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In this paper we present and analyse a model for pedagogical competence (Olsson et al., 2010), integrating theory and practice. The model involves four essential aspects - pedagogical practice or actual teaching activities related to student learning; observation of teaching and student learning; theory or theoretical knowledge of teaching and student learning; and planning as a means for improved pedagogical practice. We argue for teachers’ observations of teaching and student learning, together with reflected theoretical reasoning, to be especially important factors to promote a scholarly development in higher education.
Our arguments are related to the theory of cognitive dissonance developed by Festinger (1957). In the case of teaching and learning an important dissonance may be between a teacher’s knowledge about teaching and learning and the actual teaching practice and its outcomes. Festinger (1957) argues that the tension between conflicting cognitions, the dissonance, is a driving force for change since people want to reduce or eliminate dissonance and achieve consonance. We support the view put forward by Sinatra and Pintrich (2003) that the teacher should to a large extent govern the process leading to development. Consequently we argue for teachers’ own observations of teaching and learning activities to be the single most important factor to disclose dissonance and promote a scholarly development.
Reflection is an essential characteristic of SoTL and integrated in all parts of our model. Mezirow (1991) discusses increasingly complex ways of reflection: content reflection, process reflection and premise reflection. Process and premise reflection increase the possibilities for teachers to transform their conceptual structures to become more complex. We argue that to reflect beyond content reflection it is necessary to go outside the pedagogical practice and include observation, theory and planning.
We also build on Argyris and Schõn (1974) and their concepts of theories-in-use and espoused theories together with single-loop learning and double-loop learning. These concepts have significant consequences for teaching and learning, and they are especially fruitful in connection with cognitive dissonance and a scholarly development. Often theoretical knowledge of teaching and learning corresponds to espoused theories, and the teaching practice, the actual teaching activities, are more or less based on personal theories-in-use. If we want to promote SoTL we have to find ways to bring theory and practice together and we argue that high quality observations of teaching and student learning together with reflected theoretical reasoning have a strong developmental potential.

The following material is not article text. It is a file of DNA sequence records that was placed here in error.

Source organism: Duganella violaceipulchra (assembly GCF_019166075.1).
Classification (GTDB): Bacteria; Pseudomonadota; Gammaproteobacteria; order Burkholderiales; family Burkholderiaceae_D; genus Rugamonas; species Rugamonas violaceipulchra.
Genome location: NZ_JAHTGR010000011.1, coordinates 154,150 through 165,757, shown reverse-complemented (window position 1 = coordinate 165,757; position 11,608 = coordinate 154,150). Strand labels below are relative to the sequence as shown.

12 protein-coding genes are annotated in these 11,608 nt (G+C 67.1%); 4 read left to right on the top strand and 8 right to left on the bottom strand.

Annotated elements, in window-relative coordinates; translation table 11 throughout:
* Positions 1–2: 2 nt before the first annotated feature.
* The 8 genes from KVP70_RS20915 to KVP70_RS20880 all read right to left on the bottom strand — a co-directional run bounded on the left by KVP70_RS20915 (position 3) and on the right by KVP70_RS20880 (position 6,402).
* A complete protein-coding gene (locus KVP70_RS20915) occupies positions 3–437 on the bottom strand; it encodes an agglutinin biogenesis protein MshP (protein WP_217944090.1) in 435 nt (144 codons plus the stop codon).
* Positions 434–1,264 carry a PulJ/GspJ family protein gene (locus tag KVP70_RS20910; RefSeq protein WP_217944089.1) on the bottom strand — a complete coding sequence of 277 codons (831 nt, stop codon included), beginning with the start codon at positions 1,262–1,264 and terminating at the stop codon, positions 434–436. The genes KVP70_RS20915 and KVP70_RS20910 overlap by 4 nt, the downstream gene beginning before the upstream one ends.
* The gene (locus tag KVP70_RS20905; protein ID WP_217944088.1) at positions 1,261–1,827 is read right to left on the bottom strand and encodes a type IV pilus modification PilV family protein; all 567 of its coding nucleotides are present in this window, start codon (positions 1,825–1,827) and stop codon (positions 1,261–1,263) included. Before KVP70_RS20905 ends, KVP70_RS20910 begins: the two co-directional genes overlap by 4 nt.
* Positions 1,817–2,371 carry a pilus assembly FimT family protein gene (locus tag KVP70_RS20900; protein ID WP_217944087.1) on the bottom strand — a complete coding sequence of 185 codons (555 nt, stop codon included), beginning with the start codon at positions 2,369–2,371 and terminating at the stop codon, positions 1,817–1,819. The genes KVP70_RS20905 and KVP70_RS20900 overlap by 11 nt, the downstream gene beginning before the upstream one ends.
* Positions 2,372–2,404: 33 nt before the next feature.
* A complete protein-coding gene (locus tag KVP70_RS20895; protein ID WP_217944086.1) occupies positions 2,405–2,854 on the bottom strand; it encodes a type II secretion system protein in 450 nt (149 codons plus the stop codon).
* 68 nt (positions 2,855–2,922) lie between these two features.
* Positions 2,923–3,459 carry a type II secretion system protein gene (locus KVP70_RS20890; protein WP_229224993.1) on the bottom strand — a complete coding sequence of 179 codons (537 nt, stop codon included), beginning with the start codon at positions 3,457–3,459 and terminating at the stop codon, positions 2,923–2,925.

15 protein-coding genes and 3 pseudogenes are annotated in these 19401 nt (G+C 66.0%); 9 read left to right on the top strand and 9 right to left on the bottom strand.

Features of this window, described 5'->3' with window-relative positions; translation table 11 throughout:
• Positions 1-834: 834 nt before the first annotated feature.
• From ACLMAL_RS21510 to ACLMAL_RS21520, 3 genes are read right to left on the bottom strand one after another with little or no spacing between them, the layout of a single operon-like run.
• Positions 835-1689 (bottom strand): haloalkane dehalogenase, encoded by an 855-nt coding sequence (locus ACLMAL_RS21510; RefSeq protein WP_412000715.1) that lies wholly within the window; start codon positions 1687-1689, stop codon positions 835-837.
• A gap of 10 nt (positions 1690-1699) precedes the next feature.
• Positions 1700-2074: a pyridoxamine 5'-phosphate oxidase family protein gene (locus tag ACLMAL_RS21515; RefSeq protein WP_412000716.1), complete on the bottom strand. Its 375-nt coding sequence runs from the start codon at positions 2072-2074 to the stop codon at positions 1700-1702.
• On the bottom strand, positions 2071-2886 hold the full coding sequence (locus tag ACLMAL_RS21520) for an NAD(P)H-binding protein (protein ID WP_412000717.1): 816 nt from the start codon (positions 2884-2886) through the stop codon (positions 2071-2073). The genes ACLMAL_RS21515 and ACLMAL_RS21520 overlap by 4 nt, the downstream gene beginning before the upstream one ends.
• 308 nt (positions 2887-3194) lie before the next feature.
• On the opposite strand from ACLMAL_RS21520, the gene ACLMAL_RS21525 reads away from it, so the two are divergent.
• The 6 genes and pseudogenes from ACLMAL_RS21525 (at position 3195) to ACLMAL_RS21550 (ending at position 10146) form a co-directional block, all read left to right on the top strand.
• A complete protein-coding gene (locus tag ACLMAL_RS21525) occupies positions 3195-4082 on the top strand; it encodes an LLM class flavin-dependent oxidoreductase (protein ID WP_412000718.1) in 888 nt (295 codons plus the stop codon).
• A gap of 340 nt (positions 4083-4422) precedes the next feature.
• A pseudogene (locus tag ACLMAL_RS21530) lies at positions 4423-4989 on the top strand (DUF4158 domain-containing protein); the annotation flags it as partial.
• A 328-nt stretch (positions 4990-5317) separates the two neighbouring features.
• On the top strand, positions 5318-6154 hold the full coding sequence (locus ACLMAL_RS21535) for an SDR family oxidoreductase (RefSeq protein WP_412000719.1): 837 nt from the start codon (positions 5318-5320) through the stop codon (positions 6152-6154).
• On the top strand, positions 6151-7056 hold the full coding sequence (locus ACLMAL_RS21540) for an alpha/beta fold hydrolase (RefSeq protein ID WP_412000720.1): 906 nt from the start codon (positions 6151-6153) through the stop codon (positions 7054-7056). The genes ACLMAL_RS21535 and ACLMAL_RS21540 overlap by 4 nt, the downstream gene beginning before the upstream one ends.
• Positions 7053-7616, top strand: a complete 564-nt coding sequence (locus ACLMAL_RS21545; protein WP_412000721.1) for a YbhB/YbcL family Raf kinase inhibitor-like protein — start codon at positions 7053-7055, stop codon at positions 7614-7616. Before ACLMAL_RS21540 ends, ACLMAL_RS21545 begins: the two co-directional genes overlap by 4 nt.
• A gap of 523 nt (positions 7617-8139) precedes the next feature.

A very important feature in double-loop learning is the ability to draw conclusions from data, something consistent with the use of observations as exposed in our model. Teachers that teach without observing teaching and student learning, and without reflecting with the use of pedagogical theory, are likely to learn only through single-loop learning. Teachers that demonstrate pedagogical competence are much more likely to produce double-loop learning.
We also build our arguments on a large amount of empirical data including teaching portfolios written by teachers from different subjects, faculties and universities in Sweden, together with teachers’ scholarly papers from local campus conferences.